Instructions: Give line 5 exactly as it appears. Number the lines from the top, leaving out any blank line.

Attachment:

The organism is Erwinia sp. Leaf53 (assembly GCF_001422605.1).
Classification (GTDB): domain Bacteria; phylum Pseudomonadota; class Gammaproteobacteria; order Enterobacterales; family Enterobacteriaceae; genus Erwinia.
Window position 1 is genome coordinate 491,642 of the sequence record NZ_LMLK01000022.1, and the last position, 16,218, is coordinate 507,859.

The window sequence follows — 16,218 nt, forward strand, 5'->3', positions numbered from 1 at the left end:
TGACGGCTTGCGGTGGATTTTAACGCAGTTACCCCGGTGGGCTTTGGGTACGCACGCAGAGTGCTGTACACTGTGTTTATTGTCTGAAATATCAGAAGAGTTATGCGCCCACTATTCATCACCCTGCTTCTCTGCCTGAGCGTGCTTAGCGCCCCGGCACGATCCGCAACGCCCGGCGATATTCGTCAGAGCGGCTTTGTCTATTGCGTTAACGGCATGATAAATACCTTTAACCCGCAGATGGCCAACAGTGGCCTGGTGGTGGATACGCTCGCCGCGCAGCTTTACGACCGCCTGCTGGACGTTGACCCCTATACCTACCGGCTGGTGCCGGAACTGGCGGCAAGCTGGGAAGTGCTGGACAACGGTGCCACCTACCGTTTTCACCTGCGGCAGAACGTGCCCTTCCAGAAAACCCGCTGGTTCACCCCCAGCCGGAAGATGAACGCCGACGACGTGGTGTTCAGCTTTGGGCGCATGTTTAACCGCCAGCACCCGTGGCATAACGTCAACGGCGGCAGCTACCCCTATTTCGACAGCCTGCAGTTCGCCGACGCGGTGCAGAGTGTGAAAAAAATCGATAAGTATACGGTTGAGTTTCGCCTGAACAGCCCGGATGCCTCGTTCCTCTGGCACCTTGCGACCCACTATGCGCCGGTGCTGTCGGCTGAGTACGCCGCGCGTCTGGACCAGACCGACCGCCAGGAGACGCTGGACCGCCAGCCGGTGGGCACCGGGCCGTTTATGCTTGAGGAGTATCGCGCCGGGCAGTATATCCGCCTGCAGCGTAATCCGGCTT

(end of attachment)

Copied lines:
TGACGGCTTGCGGTGGATTTTAACGCAGTTACCCCGGTGGGCTTTGGGTACGCACGCAGAGTGCTGTACACTGTGTTTATTGTCTGAAATATCAGAAGAGTTATGCGCCCACTATTCATCACCCTGCTTCTCTGCCTGAGCGTGCTTAGCGCCCCGGCACGATCCGCAACGCCCGGCGATATTCGTCAGAGCGGCTTTGTCTATTGCGTTAACGGCATGATAAATACCTTTAACCCGCAGATGGCCAACAGTGGCCTGGTGGTGGATACGCTCGCCGCGCAGCTTTACGACCGCCTGCTGGACGTTGACCCCTATACCTACCGGCTGGTGCCGGAACTGGCGGCAAGCTGGGAAGTGCTGGACAACGGTGCCACCTACCGTTTTCACCTGCGGCAGAACGTGCCCTTCCAGAAAACCCGCTGGTTCACCCCCAGCCGGAAGATGAACGCCGACGACGTGGTGTTCAGCTTTGGGCGCATGTTTAACCGCCAGCACCCGTGGCATAACGTCAACGGCGGCAGCTACCCCTATTTCGACAGCCTGCAGTTCGCCGACGCGGTGCAGAGTGTGAAAAAAATCGATAAGTATACGGTTGAGTTTCGCCTGAACAGCCCGGATGCCTCGTTCCTCTGGCACCTTGCGACCCACTATGCGCCGGTGCTGTCGGCTGAGTACGCCGCGCGTCTGGACCAGACCGACCGCCAGGAGACGCTGGACCGCCAGCCGGTGGGCACCGGGCCGTTTATGCTTGAGGAGTATCGCGCCGGGCAGTATATCCGCCTGCAGCGTAATCCGGCTT